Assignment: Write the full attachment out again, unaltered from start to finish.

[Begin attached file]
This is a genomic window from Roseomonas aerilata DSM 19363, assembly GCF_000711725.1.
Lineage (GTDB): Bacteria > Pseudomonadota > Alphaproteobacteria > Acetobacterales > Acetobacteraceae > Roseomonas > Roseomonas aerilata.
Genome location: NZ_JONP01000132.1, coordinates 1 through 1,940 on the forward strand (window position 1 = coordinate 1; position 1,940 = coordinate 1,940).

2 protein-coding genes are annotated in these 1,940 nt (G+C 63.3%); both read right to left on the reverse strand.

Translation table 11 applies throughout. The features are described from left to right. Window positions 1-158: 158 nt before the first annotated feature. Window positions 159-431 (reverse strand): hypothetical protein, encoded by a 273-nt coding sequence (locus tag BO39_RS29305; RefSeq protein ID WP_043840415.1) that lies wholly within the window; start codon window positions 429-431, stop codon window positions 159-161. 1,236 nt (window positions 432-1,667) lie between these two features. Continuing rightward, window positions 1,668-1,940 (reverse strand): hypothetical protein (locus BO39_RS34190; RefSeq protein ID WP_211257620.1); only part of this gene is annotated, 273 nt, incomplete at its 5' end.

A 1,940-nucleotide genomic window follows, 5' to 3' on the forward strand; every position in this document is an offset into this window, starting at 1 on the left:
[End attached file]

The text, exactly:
This is a genomic window from Roseomonas aerilata DSM 19363, assembly GCF_000711725.1.
Lineage (GTDB): Bacteria > Pseudomonadota > Alphaproteobacteria > Acetobacterales > Acetobacteraceae > Roseomonas > Roseomonas aerilata.
Genome location: NZ_JONP01000132.1, coordinates 1 through 1,940 on the forward strand (window position 1 = coordinate 1; position 1,940 = coordinate 1,940).

2 protein-coding genes are annotated in these 1,940 nt (G+C 63.3%); both read right to left on the reverse strand.

Translation table 11 applies throughout. The features are described from left to right. Window positions 1-158: 158 nt before the first annotated feature. Window positions 159-431 (reverse strand): hypothetical protein, encoded by a 273-nt coding sequence (locus tag BO39_RS29305; RefSeq protein ID WP_043840415.1) that lies wholly within the window; start codon window positions 429-431, stop codon window positions 159-161. 1,236 nt (window positions 432-1,667) lie between these two features. Continuing rightward, window positions 1,668-1,940 (reverse strand): hypothetical protein (locus BO39_RS34190; RefSeq protein ID WP_211257620.1); only part of this gene is annotated, 273 nt, incomplete at its 5' end.

A 1,940-nucleotide genomic window follows, 5' to 3' on the forward strand; every position in this document is an offset into this window, starting at 1 on the left: